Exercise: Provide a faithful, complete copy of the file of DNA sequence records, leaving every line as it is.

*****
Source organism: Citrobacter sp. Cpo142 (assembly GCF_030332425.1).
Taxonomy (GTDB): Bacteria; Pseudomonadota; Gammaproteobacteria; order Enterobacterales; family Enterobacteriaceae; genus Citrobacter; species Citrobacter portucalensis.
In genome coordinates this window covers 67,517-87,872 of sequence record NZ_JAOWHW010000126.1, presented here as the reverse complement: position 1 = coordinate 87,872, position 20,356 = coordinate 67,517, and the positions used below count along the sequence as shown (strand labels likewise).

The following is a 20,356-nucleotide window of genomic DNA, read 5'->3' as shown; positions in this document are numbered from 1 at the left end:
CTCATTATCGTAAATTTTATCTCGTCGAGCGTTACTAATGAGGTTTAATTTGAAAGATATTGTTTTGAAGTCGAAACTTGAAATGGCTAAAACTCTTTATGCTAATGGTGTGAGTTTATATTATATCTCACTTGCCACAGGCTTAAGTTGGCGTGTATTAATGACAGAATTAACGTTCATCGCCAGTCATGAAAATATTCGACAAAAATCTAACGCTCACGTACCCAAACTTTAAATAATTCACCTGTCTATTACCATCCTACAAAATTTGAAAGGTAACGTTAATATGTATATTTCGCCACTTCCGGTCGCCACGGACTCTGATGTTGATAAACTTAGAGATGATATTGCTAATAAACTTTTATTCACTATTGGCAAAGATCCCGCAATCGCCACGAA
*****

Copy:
Source organism: Citrobacter sp. Cpo142 (assembly GCF_030332425.1).
Taxonomy (GTDB): Bacteria; Pseudomonadota; Gammaproteobacteria; order Enterobacterales; family Enterobacteriaceae; genus Citrobacter; species Citrobacter portucalensis.
In genome coordinates this window covers 67,517-87,872 of sequence record NZ_JAOWHW010000126.1, presented here as the reverse complement: position 1 = coordinate 87,872, position 20,356 = coordinate 67,517, and the positions used below count along the sequence as shown (strand labels likewise).

The following is a 20,356-nucleotide window of genomic DNA, read 5'->3' as shown; positions in this document are numbered from 1 at the left end:
CTCATTATCGTAAATTTTATCTCGTCGAGCGTTACTAATGAGGTTTAATTTGAAAGATATTGTTTTGAAGTCGAAACTTGAAATGGCTAAAACTCTTTATGCTAATGGTGTGAGTTTATATTATATCTCACTTGCCACAGGCTTAAGTTGGCGTGTATTAATGACAGAATTAACGTTCATCGCCAGTCATGAAAATATTCGACAAAAATCTAACGCTCACGTACCCAAACTTTAAATAATTCACCTGTCTATTACCATCCTACAAAATTTGAAAGGTAACGTTAATATGTATATTTCGCCACTTCCGGTCGCCACGGACTCTGATGTTGATAAACTTAGAGATGATATTGCTAATAAACTTTTATTCACTATTGGCAAAGATCCCGCAATCGCCACGAA